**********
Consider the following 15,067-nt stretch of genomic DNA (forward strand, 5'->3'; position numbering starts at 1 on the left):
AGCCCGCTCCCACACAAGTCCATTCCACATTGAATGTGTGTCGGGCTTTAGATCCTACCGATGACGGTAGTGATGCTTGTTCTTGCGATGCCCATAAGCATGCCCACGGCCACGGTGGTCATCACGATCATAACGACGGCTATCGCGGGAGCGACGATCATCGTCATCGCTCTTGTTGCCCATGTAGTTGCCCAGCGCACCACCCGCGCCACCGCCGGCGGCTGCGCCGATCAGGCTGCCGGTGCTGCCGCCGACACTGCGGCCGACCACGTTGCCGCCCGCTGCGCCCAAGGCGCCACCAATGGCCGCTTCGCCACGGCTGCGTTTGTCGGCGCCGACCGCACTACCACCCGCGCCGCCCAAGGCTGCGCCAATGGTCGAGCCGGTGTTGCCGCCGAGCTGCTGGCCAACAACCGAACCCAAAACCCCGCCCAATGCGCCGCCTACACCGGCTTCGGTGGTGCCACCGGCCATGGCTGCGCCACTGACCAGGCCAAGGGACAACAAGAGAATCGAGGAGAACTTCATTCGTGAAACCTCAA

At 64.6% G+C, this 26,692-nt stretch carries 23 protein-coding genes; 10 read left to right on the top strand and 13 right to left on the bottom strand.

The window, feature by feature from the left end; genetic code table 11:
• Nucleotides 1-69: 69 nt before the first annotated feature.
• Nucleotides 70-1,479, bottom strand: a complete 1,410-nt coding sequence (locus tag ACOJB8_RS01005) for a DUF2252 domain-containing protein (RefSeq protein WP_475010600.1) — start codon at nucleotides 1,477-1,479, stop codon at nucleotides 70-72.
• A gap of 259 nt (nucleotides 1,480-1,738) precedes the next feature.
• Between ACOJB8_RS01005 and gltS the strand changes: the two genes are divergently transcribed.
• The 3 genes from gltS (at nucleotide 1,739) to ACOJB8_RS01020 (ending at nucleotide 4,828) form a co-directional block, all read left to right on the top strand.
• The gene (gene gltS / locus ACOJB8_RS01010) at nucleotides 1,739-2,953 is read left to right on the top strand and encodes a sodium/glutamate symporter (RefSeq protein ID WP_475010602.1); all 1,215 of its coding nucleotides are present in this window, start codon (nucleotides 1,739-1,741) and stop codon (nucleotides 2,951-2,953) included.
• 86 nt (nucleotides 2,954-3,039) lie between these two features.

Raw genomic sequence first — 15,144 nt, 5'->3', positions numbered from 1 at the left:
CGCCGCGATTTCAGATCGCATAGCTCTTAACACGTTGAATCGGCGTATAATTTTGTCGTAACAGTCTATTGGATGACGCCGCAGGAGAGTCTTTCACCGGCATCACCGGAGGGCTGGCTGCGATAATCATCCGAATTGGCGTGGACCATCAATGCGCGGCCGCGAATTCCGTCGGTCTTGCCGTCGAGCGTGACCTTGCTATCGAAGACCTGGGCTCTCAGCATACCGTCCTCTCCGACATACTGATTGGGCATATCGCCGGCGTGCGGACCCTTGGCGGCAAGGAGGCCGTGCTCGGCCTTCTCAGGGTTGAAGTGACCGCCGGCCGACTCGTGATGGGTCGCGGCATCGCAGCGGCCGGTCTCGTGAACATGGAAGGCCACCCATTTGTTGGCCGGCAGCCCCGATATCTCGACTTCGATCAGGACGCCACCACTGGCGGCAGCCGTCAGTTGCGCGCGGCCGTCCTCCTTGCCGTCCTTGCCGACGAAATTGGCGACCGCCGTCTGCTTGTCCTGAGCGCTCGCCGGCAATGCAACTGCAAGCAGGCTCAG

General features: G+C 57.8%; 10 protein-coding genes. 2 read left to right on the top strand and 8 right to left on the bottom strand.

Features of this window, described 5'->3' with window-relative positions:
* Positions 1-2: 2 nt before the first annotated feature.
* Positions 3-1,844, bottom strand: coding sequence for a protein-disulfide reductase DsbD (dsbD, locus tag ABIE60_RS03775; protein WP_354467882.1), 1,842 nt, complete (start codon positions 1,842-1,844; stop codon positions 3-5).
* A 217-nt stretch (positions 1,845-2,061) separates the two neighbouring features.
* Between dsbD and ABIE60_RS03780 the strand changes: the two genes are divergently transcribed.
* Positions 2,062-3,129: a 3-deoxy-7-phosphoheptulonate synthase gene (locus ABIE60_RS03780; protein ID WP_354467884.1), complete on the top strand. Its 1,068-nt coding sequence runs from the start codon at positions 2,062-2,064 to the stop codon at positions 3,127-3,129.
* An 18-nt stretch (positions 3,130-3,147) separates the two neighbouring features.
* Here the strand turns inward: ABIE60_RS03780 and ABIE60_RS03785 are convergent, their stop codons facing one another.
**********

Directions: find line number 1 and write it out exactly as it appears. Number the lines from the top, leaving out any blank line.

Consider the following 15,067-nt stretch of genomic DNA (forward strand, 5'->3'; position numbering starts at 1 on the left):